Cooking with Kerosene

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Kerosene, also known as paraffin, is a transparent liquid fossil fuel which is generated from the refinement of crude oil. Kerosene is highly flammable and has been used all over the world for lighting, however with the widespread electrification in developed countries, the use of kerosene vanished. Kerosene is still widely used for lighting in developing countries, where it is also been used for cooking, and to a lesser extent for heating. It is estimated that more than 500 million households still rely on kerosene or other liquid fuels for lighting, which corresponds to an annual consumption of 7.6 billion litres[1].

Characteristics of Kerosene

The flash point of kerosene is between 37 and 65 °C, its auto-ignition temperature is 220 °C, and it has a high energy density of around 43 MJ/kg[2]. Chemically, kerosene is a mixture of hydrocarbons. The chemical composition depends on its source, but it usually consists of about 10 different hydrocarbons, each containing 10 to 16 carbon atoms per molecule[3]. The quality of kerosene can vary, and is determined by the impurity content, in particular for sulfur and aromatics, which reduce combustion efficiency and increase noxious emissions during combustion.

Cooking with Kerosene

Kerosene cooking is widespread in many developing countries, especially in urban households, where biomass needs to be purchased, and electricity and LPG are expensive or unreliable[4]. Kerosene is usually transported in bulk, with rural areas purchasing kerosene by litre or bottle. Research shows that there are a limited number of comprehensive studies that examine the quantity of kerosene used for cooking and for lighting. N. L. Lam et al. have analyzed surveys, reports, and local correspondence from 23 countries and assume a monthly consumption between 1 and 10 L per household[4]. Portable kerosene stoves are used for cooking with kerosene, especially the Primus stoves invented in 1892 or the wick-stove.

Cooking with kerosene has the following advantages:

  • Fast cooking when used in appropriate (pressurised) stoves.
  • Easy storage of fuel (however, there is a risk of erroneous consumption; see below).
  • It can be bought in small quantities, and thus is affordable (=low investment barriers) for poorer families.
  • It is an alternative stand-by technology for urban electricity users in case of power cuts.
  • It is an alternative where access to free biomass for cooking is not available.

However, the use of kerosene for cooking comes along with serious disadvantages:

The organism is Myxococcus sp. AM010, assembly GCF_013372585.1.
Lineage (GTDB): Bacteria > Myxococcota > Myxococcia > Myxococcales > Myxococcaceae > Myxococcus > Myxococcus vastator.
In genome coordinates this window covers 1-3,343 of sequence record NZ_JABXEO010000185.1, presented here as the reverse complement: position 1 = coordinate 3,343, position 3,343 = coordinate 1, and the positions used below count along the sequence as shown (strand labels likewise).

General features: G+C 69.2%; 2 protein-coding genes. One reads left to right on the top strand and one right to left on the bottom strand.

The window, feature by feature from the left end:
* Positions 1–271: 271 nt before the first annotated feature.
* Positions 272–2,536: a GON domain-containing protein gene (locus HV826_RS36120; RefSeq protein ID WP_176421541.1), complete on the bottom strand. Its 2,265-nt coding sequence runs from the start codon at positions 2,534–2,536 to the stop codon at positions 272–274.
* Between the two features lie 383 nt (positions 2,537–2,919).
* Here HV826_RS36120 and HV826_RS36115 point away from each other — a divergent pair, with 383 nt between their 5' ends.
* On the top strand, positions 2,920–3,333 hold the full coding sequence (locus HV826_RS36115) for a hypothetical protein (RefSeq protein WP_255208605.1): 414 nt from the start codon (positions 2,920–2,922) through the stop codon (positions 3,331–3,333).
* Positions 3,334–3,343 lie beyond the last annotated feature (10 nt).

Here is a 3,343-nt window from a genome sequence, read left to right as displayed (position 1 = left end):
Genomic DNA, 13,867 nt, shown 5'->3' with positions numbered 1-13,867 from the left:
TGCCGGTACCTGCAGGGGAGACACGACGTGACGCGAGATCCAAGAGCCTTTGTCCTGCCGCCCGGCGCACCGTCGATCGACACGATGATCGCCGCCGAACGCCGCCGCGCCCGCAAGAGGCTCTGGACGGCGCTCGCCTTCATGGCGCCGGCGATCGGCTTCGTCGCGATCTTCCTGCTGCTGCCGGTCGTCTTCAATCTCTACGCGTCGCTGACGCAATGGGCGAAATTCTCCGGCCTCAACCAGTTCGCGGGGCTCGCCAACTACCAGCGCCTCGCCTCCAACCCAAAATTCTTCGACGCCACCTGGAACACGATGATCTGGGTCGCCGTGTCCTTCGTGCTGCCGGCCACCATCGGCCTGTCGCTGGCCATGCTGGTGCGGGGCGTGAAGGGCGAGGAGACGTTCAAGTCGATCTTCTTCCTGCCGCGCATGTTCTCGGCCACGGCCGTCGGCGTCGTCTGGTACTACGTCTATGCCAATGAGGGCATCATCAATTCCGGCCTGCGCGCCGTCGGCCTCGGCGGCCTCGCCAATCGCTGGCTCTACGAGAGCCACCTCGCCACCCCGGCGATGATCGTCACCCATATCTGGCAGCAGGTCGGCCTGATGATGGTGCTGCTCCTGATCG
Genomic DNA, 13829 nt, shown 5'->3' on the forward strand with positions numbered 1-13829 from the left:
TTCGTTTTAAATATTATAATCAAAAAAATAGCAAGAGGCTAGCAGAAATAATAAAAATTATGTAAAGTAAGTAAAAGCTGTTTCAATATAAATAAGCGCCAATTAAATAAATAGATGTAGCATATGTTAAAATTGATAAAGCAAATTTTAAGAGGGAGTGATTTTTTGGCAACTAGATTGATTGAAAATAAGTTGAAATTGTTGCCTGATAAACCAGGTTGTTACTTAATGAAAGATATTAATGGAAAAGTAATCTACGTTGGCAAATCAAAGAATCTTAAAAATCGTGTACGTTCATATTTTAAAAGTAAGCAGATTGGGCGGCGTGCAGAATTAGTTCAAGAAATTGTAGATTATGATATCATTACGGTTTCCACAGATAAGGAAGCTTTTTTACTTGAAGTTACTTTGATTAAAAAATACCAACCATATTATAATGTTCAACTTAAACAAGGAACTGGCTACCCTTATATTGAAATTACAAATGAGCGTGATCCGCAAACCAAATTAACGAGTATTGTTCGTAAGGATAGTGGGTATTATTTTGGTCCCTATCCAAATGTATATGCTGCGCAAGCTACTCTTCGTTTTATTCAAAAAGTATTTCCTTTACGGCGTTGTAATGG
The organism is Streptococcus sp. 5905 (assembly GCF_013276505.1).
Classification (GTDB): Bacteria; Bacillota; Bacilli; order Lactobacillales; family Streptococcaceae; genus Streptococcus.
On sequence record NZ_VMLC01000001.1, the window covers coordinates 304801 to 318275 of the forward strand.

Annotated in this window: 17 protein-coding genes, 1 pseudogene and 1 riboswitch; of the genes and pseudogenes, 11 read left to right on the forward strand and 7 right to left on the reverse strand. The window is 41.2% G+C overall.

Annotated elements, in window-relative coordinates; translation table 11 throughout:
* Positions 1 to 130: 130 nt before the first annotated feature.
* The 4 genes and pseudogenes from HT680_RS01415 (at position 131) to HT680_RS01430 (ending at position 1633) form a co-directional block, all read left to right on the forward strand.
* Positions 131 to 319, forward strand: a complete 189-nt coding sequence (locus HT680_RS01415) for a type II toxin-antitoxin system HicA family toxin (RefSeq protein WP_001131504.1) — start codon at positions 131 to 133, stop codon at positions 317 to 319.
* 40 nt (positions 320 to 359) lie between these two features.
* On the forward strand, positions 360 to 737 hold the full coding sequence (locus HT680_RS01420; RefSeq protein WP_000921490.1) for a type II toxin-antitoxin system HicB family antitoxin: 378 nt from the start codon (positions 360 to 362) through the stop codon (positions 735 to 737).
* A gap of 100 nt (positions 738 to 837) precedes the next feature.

• Kerosene is an exhaustible resource.
  • When used in cheap wick stoves, kerosene can produce high levels of pollutants, and can significantly contribute to indoor air pollution and ill-health.
  • It has an unpleasant smell and frequently adds an unpleasant taste to the food being cooked.
  • It is highly flammable: every year it causes a large number of fires and deaths. This is mainly caused on careless handling and lacking safety features of cheap devices. User mistakes include fuel spillages, refilling while the burner is running, tumbling the stove while it is burning). An inherent problem of wick type stoves is the heating up of the tank when used for a long time, which can lead to the explosion of the stove.
  • It's a non-renewable fuel.
  • Kerosene is not particularly poisonous. However, if someone accidentally swallows kerosene there is the risk of short-term lung damage if vomiting occurs. On occasions, kerosene is responsible for a considerable number of deaths among children. Frequent skin exposure may lead to skin damage

For these reasons the use of kerosene as a household fuel should not be encouraged except in special cases (e.g. refugee camps with little access to biomass). If kerosene is the best fuel option, it should be promoted together with safe and efficient kerosene stoves. The World Health Organization discourages the use of kerosene in households because of the high risk of burns, poisoning, and deaths[5]. Cheap wick stoves and lamps can emit high levels of smoke emissions[6], which cause health problems. The emissions include hundreds of different compounds, which can be categorized into particulate matter, carbon monoxide, formaldehyde, polycyclic aromatic hydrocarbons, sulfur and nitrogen oxides[4]. Kerosene is sometimes mentioned as the clean alternative to biomass cooking fuels, however there are a lack of credible studies that thoroughly examine exposure concentrations, health effects of PM-composition, etc. to verify this assumption.

Further Information


This article was originally published by GIZ HERA. It is basically based on experiences, lessons learned and information gathered by GIZ cook stove projects. You can find more information about the authors and experts of the original “GIZ HERA Cooking Energy Compendium” in the Imprint - GIZ HERA Cooking Energy Compendium.

  1. Lam, N. L., et al (2012): Kerosene: A review of household uses and their hazards in low- and middle income countries
  4. 4.0 4.1 4.2 Lam, N. L. et al. (2012): Kerosene: A Review of Household Use and Their Hazards in Low- and Middle-Income Countries

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